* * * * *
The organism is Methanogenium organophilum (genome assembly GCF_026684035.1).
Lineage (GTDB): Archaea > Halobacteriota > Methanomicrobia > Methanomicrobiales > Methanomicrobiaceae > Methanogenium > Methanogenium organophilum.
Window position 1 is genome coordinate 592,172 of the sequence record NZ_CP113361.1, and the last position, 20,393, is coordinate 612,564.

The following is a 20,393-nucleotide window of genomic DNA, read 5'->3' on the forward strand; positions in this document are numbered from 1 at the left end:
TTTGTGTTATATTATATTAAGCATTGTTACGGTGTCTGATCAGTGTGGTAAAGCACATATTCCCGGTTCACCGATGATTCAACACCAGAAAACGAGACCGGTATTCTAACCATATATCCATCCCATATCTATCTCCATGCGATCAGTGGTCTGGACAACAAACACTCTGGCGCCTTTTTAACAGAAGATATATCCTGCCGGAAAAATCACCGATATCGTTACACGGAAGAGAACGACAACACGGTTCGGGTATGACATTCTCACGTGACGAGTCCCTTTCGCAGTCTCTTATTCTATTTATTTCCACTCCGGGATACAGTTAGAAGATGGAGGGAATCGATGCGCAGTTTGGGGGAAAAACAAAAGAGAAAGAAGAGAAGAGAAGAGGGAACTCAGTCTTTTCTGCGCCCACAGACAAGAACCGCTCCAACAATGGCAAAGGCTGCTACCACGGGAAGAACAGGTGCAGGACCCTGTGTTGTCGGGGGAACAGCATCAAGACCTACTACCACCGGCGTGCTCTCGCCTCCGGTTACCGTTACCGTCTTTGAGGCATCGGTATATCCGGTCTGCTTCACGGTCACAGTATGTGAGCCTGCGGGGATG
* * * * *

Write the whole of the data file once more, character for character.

The organism is Methanogenium organophilum (genome assembly GCF_026684035.1).
Lineage (GTDB): Archaea > Halobacteriota > Methanomicrobia > Methanomicrobiales > Methanomicrobiaceae > Methanogenium > Methanogenium organophilum.
Window position 1 is genome coordinate 592,172 of the sequence record NZ_CP113361.1, and the last position, 20,393, is coordinate 612,564.

The following is a 20,393-nucleotide window of genomic DNA, read 5'->3' on the forward strand; positions in this document are numbered from 1 at the left end:
TTTGTGTTATATTATATTAAGCATTGTTACGGTGTCTGATCAGTGTGGTAAAGCACATATTCCCGGTTCACCGATGATTCAACACCAGAAAACGAGACCGGTATTCTAACCATATATCCATCCCATATCTATCTCCATGCGATCAGTGGTCTGGACAACAAACACTCTGGCGCCTTTTTAACAGAAGATATATCCTGCCGGAAAAATCACCGATATCGTTACACGGAAGAGAACGACAACACGGTTCGGGTATGACATTCTCACGTGACGAGTCCCTTTCGCAGTCTCTTATTCTATTTATTTCCACTCCGGGATACAGTTAGAAGATGGAGGGAATCGATGCGCAGTTTGGGGGAAAAACAAAAGAGAAAGAAGAGAAGAGAAGAGGGAACTCAGTCTTTTCTGCGCCCACAGACAAGAACCGCTCCAACAATGGCAAAGGCTGCTACCACGGGAAGAACAGGTGCAGGACCCTGTGTTGTCGGGGGAACAGCATCAAGACCTACTACCACCGGCGTGCTCTCGCCTCCGGTTACCGTTACCGTCTTTGAGGCATCGGTATATCCGGTCTGCTTCACGGTCACAGTATGTGAGCCTGCGGGGATG